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ePub Thoughts Without A Thinker: Psychotherapy from a Buddhist Perspective download

by Mark Epstein

ePub Thoughts Without A Thinker: Psychotherapy from a Buddhist Perspective download
Author:
Mark Epstein
ISBN13:
978-0465020225
ISBN:
0465020224
Language:
Publisher:
Basic Books; Export Ed edition (1996)
Category:
Subcategory:
Alternative Medicine
ePub file:
1696 kb
Fb2 file:
1746 kb
Other formats:
mbr lrf doc rtf
Rating:
4.9
Votes:
456

Mark Epstein's book is inspired by its lucidity. After Thoughts Without a Thinker, psychotherapy without a Buddhist perspective looks like a diminished thing. ―Adam Phillips, author of Missing Out: In Praise of the Unlived Life.

Mark Epstein's book is inspired by its lucidity. ―Jon Kabat-Zinn, author of Mindfulness for Beginners. Epstein tries bravely and earnestly to make such matters of the mind and heart as clear as possible. ―Robert Coles, New England Journal of Medicine.

Thoughts Without A Thinker book. Start by marking Thoughts Without A Thinker: Psychotherapy From A Buddhist Perspective as Want to Read: Want to Read savin. ant to Read.

Электронная книга "Psychotherapy without the Self: A Buddhist Perspective", Mark Epstein. Эту книгу можно прочитать в Google Play Книгах на компьютере, а также на устройствах Android и iOS. Выделяйте текст, добавляйте закладки и делайте заметки, скачав книгу "Psychotherapy without the Self: A Buddhist Perspective" для чтения в офлайн-режиме.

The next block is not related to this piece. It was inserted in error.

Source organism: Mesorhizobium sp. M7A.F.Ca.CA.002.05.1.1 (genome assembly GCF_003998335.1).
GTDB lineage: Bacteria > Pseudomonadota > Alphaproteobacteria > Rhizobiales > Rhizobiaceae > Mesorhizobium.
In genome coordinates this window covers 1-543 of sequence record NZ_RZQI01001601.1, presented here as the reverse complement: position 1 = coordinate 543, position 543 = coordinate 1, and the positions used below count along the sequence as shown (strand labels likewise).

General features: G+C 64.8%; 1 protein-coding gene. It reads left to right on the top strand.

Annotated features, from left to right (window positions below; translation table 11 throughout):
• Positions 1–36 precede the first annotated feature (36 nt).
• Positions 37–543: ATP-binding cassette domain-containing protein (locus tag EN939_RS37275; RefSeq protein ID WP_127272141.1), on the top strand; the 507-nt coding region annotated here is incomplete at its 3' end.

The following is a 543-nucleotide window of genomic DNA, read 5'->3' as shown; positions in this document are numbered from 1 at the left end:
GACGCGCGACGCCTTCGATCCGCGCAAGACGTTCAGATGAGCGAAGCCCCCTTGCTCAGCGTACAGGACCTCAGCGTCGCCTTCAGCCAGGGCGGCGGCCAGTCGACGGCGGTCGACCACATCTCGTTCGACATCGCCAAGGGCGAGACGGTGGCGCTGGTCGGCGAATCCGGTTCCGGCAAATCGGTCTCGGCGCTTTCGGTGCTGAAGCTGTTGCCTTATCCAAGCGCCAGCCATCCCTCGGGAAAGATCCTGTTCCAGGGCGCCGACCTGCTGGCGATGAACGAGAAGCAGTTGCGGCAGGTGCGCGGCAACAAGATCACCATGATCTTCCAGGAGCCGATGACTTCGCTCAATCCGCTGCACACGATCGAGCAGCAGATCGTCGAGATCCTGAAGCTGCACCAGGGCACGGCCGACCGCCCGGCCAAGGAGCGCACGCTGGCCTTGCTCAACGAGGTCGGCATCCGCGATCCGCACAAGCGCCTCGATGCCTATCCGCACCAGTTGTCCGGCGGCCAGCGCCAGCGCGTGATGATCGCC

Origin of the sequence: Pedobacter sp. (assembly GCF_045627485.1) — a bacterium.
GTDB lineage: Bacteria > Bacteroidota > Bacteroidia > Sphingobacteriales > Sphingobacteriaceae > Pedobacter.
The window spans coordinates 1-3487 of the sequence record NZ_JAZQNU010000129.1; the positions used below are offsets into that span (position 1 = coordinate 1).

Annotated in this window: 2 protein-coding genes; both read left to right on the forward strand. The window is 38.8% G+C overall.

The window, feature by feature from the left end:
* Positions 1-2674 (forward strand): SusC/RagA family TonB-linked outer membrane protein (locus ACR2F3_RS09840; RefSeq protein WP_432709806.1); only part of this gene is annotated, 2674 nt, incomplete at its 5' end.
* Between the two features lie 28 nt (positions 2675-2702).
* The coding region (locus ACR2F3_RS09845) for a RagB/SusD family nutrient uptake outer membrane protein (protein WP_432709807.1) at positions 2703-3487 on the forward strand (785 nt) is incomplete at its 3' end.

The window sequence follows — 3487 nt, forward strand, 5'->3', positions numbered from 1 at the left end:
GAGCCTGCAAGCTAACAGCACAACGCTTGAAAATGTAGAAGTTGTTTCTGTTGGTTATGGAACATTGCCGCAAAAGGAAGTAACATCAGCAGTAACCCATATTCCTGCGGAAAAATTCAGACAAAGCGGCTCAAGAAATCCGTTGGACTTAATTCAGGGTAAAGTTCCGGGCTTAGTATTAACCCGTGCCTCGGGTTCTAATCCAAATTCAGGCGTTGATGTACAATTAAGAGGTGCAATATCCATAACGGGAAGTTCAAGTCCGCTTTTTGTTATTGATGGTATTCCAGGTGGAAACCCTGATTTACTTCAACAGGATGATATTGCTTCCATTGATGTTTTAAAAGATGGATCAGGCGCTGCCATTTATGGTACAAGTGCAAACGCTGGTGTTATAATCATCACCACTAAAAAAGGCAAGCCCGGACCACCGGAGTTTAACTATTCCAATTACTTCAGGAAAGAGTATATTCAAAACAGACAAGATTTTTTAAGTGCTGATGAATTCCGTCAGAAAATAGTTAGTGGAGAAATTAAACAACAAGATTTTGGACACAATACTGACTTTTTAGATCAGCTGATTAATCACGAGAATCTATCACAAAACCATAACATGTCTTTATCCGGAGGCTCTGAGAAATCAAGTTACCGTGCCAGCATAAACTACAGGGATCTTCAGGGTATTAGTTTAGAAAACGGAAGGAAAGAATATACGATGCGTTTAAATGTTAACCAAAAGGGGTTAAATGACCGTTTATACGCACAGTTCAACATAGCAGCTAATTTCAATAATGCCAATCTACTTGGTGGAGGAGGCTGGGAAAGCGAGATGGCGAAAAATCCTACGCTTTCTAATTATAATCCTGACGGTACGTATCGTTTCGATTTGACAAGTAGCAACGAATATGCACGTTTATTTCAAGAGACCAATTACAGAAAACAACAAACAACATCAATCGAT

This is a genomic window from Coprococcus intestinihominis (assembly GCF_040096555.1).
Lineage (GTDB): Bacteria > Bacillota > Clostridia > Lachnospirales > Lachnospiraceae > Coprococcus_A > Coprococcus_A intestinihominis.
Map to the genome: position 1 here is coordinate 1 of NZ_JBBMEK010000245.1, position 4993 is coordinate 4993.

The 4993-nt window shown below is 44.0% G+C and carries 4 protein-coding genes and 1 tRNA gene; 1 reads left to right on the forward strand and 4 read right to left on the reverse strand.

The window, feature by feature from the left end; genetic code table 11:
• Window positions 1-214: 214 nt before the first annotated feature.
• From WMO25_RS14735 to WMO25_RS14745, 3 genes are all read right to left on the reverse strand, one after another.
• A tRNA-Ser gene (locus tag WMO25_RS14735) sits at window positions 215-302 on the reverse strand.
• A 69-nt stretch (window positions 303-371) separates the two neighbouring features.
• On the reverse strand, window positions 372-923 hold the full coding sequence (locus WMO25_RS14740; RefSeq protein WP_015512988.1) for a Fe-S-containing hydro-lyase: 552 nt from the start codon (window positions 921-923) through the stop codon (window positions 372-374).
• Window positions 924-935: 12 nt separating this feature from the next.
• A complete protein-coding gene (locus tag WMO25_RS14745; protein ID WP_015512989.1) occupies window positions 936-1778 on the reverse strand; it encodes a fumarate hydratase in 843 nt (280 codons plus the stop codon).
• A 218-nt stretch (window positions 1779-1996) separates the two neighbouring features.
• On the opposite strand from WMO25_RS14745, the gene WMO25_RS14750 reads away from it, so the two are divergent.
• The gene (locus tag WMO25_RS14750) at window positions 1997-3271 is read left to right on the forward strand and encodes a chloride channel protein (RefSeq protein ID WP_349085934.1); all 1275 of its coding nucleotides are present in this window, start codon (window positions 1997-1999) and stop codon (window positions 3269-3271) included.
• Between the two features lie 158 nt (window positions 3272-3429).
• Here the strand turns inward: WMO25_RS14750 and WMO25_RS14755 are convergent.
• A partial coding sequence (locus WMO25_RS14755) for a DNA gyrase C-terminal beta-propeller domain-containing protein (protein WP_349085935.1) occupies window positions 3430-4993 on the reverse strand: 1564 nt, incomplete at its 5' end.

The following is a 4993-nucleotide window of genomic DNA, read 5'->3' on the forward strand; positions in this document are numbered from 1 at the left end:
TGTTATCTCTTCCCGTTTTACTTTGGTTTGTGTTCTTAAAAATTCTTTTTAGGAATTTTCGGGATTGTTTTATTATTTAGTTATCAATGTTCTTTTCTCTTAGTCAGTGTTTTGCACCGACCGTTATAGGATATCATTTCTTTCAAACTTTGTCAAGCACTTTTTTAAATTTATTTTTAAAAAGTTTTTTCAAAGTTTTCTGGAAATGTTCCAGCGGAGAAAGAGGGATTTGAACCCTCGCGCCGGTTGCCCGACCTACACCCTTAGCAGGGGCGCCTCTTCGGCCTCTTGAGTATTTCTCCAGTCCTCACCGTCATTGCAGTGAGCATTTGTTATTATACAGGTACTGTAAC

Epstein, Mark, 1953-. New Tork : Basic Books. inlibrary; printdisabled; ; china.

Mark Epstein looks at psychotherapy from aBuddhist perspective and shows how Western thinking can be enriched by Buddhist . Thoughts Without a Thinker : Psychotherapy from a Buddhist Perspective.

Mark Epstein looks at psychotherapy from aBuddhist perspective and shows how Western thinking can be enriched by Buddhist ideas.

Blending the lessons of psychotherapy with Buddhist teachings, Mark Epstein offers a revolutionary understanding of what constitutes a healthy emotional life. The line between psychology and spirituality has blurred, as clinicians, their patients, and religious seekers explore new perspectives on the self. A landmark contribution to the field of psychoanalysis, Thoughts Without a Thinker describes the unique psychological contributions offered by the teachings of Buddhism.

Thoughts Without A Thinker: Psychotherapy from a Buddhist Perspective. To read this book, upload an EPUB or FB2 file to Bookmate

Thoughts Without A Thinker: Psychotherapy from a Buddhist Perspective. To read this book, upload an EPUB or FB2 file to Bookmate.

Mobile version (beta). Thoughts Without A Thinker: Psychotherapy from a Buddhist Perspective by Mark Epstein. Download (epub, . 9 Mb). FB2 PDF MOBI TXT RTF. Converted file can differ from the original. If possible, download the file in its original format.